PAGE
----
I disagree with the earlier poster's comment about Kroger ceding the market to Publix around Metro Atlanta. For a number of years, Publix has closed locations in areas where the demographics have changed to the point where locations were not profitable for them and a number of those locations have reopened as either a Food Depot location or a location of a local ethnic grocery store chains like Nam Dae Mun or City Farmer's Market. Publix is more of an "upscale" grocery chain even compared to Kroger (Who does have some nice locations around Metro Atlanta, but their locations in more "urban" or ethnically diverse areas are not as nice as those in higher income area.).

Anonymous said...

Aldi into the “Baby” location although I’m sure they’ll look at adding onto it or redeveloping the site.

Ceding might be too strong of a term but Kroger definitely isn’t defending their turf either. Each location you can see most of the area the stores served have been bookended by Publix or quite literate bought out from under Kroger. Doesn’t signal the end but definitely shows the battles are going Publix’s way currently at the very least.

Anonymous said...

My forecast is that Kroger will now turn their executive attention away from nurturing the Atlanta market and spend more time and resources towards nurturing the Albertson’s markets and locations.

Additionally, based on the exact standards and criteria used by Kroger to close stores in the last 3 years, there are now several others also tagged for closure in the pipeline over the next 3 years.

We will see more and more Krogers shutter and more Publix grand openings.

Anonymous said...

The Disco Buckhead store has gone so downhill. They have a ridiculous lack of staff. The self checkout is often 30 people deep. Can only imagine the amount of food past expiration they're missing. Saw a homeless guy stick a ham down his pants once. Store is just ghetto. Good riddance.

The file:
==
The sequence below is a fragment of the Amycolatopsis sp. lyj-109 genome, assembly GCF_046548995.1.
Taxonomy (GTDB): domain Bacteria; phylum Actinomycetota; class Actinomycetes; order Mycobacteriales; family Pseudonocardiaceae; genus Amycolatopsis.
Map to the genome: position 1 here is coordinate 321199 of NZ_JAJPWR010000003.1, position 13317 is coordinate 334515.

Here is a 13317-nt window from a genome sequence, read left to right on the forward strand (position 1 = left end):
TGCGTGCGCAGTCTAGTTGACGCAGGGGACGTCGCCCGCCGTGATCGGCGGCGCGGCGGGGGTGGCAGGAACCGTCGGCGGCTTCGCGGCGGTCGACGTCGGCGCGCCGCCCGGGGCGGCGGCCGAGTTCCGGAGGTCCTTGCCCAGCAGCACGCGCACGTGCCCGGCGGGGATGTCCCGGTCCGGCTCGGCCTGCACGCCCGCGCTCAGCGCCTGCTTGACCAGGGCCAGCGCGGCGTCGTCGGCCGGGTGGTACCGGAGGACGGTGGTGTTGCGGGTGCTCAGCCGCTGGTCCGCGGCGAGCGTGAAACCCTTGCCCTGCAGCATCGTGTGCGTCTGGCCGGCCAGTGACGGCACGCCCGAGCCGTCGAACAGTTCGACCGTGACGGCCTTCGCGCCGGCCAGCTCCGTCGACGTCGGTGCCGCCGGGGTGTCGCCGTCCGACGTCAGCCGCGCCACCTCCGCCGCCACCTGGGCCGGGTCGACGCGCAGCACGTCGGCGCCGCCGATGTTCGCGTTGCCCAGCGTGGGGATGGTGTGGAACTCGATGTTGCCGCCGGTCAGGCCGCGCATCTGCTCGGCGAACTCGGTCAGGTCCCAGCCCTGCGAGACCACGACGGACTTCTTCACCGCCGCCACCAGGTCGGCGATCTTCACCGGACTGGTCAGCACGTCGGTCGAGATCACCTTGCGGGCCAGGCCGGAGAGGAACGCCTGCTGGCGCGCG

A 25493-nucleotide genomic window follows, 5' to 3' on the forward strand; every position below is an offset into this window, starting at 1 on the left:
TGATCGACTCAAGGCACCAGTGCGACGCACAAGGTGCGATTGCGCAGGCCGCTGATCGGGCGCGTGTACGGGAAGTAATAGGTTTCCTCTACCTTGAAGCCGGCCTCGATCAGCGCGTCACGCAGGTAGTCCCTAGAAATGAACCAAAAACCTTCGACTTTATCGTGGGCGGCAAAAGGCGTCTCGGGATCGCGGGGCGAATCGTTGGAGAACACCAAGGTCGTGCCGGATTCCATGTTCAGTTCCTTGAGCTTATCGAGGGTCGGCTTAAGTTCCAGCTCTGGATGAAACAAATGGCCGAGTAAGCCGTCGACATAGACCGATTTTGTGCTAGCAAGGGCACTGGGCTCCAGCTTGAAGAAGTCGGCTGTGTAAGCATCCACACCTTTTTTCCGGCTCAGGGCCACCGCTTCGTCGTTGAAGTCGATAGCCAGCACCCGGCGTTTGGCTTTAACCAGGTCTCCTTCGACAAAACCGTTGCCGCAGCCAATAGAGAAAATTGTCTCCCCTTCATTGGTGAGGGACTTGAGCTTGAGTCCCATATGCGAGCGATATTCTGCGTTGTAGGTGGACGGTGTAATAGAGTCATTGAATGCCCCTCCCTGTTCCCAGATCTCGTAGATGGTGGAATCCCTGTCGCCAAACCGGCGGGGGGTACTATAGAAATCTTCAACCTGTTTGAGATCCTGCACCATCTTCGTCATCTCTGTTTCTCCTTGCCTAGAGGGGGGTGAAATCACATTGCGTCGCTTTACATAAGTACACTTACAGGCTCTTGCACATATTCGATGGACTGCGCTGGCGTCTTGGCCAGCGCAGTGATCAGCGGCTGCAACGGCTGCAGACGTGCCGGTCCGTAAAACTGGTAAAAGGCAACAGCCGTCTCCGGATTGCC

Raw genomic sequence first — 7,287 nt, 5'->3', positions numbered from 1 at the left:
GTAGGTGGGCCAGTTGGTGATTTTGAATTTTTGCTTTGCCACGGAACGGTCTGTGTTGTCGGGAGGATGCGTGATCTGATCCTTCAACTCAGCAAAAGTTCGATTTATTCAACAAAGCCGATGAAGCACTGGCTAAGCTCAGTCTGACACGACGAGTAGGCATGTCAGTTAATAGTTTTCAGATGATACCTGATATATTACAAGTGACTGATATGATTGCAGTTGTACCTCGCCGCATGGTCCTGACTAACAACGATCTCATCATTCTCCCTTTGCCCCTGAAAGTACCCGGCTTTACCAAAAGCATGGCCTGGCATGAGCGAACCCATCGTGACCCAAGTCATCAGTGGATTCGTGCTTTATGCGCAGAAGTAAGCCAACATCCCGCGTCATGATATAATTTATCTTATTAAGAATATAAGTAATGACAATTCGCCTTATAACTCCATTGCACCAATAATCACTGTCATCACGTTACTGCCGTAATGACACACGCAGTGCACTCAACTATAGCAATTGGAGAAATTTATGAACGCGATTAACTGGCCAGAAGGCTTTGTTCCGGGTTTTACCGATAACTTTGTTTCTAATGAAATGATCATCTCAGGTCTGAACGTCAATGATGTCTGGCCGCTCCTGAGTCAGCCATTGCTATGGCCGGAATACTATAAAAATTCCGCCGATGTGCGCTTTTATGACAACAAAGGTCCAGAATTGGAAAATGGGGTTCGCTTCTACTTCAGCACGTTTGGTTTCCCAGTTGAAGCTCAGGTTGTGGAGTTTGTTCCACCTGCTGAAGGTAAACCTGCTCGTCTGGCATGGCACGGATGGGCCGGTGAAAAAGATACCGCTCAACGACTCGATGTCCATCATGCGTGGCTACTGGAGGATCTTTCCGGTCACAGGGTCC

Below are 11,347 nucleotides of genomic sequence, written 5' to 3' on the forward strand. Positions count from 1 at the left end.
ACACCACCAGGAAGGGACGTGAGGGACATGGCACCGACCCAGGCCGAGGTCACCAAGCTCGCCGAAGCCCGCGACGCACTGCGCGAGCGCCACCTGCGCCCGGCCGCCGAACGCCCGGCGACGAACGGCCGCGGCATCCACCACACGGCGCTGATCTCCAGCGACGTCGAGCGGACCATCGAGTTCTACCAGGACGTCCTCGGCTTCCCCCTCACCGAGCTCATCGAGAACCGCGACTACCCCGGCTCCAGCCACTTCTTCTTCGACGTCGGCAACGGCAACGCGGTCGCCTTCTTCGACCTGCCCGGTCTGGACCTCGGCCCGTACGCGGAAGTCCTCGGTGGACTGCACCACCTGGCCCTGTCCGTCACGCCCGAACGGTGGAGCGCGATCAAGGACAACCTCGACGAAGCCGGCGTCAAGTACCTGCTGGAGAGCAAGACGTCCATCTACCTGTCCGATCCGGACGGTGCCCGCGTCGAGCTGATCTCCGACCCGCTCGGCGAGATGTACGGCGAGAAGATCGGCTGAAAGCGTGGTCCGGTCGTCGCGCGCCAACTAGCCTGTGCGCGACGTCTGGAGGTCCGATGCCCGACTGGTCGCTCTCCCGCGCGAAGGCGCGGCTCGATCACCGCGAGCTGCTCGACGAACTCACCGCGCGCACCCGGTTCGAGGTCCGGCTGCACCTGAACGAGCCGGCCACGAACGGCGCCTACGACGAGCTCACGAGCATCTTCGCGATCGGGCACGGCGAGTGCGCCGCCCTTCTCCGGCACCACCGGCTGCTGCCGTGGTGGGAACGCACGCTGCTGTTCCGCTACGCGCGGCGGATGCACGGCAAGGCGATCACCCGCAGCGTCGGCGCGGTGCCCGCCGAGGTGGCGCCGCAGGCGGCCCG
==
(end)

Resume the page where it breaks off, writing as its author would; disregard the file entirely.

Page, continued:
Anonymous said...

I wonder what Kroger's plans are for their Cleveland Ave location. It is a mess and always looks picked over. It's the store that Kroger forgot.

Anonymous said...

Bring on Trader Joe’s to baby Decatur spot

Anonymous said...

Such a shame, an island of ghetto smack in the middle of toney Buckhead. It is Kroger’s fault. In my observation Kroger always lets their assets deteriorate. No matter the location, milk and dairy is never cold or fresh with dates expired, produce is spoiled and looks and smells like a restaurant dumpster, meats and deli are terrible and very sketchy and shouldn’t be trusted. Groceries are aged, crushed, damaged and expired freshness. Fans of Kroger, look carefully and pay attention when you shop. It amazes me that people either willfully ignore or just don’t see these major issues.

Anonymous said...

Baby Kroger was too small and they lacked in variety. I only went there if I needed one simple item like a green pepper. I’ve always wondered why that store was even open.

Anonymous said...

Agree on some of the Kroger going downhill observations. I think it’s a shame, since I think the competition of having the two conventional grocers is healthy for the market. In my neck of the woods I could definitely see them shuttering Clairmont Skye Hill and the Lavista Road store in Tucker. Both are outdated and neglected.